Feast Day: Feb. 3
Ansgar thought they’d kill him. When St. Ansgar (or Anskar), the missionary monk and bishop described in the previous post, began the first sustained attempt to bring the Gospel to Denmark and Sweden, he entered a dangerous world. It was the early 800s—the start of the Viking Age—and Ansgar would spend the rest of his life preaching in the heartlands of those warriors.
Before volunteering for this mission, Ansgar had had a vision of heaven in which God told him to come back as a martyr. One of the reasons that we trust the biography written by Rimbert, his close friend and successor, as an honest record is that both of them worried that this particular vision hadn’t come true, at least literally. Ansgar survived the violence; instead illness took his life. As Ansgar lay on his deathbed, he felt tormented that he hadn’t died a martyr’s death: had he not trusted the Lord enough to risk himself fully? Rimbert comforted his dying friend, saying that Ansgar had done all that could be asked and that the recurring troubles he experienced during those years constituted a kind of martyrdom. Rimbert had a point: the northern lands teemed with danger.
Dangers of the Unknown North: The Dog-Headed Men
To appreciate just how bold Ansgar had been, consider an odd letter that Rimbert received a few years after Ansgar’s death. Ratramnus, one of the leading intellectuals of the day, had written Rimbert to ask him about rumors of a ferocious race of humanoids with the heads of dogs living somewhere along the Baltic Sea. Rimbert wrote back with sailors’ stories that had filtered back to him and then posed a question: what should his missionaries do if the stories were true and they encountered these monsters?
That Rimbert, an intelligent veteran of the region, entertained the possibility tells us how barbarous and terrifying the mysterious pagan north appeared. Perhaps the story started due to secret rituals led by shamans wearing animal masks or hides; perhaps older Greek myths of such creatures had simply spread north. But the story was out there for Rimbert to hear, and it was scary. These beast-people barked and howled rather than speaking and sometimes ate the flesh of dead men. That’s the kind of danger Rimbert and his missionaries were willing to risk.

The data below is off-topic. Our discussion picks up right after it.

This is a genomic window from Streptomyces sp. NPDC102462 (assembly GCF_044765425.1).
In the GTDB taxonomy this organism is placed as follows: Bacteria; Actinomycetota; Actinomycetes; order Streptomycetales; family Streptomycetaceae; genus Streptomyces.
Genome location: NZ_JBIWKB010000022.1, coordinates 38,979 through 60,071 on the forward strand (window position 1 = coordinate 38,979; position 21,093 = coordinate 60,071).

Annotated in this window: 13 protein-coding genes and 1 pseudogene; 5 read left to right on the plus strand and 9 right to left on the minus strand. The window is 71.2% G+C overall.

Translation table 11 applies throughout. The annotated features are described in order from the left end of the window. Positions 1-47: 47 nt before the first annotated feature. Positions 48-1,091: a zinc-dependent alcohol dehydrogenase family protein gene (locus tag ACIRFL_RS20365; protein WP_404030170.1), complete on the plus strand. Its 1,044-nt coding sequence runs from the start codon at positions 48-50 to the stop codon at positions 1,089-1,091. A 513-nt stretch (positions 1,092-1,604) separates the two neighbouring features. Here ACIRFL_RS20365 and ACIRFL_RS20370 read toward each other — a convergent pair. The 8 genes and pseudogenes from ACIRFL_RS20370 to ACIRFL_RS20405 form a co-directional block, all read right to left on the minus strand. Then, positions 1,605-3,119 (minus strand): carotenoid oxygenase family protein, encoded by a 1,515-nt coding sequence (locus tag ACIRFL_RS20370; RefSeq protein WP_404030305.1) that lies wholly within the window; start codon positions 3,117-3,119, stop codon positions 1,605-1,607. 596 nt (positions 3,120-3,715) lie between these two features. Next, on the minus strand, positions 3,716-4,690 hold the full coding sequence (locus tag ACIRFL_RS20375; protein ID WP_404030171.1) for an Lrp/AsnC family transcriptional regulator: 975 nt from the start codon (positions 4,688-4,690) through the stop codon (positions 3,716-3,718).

What is even more interesting is Ratramnus’ response. He said, yes, preach to them. At first he had been inclined to think such creatures to be monsters. Then came Rimbert’s report. Mixed in with stories of animalistic violence, Rimbert reported that these dog-men lived in villages and farmed fields collectively. To live and work together, Ratramnus explained, suggested they had laws and therefore an idea of justice. Agriculture suggested rational planning and an understanding of nature. That they wore some kind of clothes also showed technical skill and therefore rational minds. And even if that clothing was basic, just covering their genitalia, that showed it came from a sense of modesty, which in turn implied a capacity for shame.
Ratramnus concluded that these dog-men were rational and capable of virture. They were humans, not monsters. Therefore Jesus died for them. They needed the salvation a courageous missionary could expound. Regardless of how they looked or even in what violent ways they acted, Christian love was meant for them.
Ansgar and the Vikings
Ansgar never confronted dog-headed warriors, but he did find a world marred by endemic violence. People in the towns where he preached sometimes drove out his missionaries by force and burned their chapels. His biography is full of reference to “pirates”—the Scandinavians who left their farms or fishing to make their fortune by theft, pillage, rape, and enslaving others. Those men were the Vikings.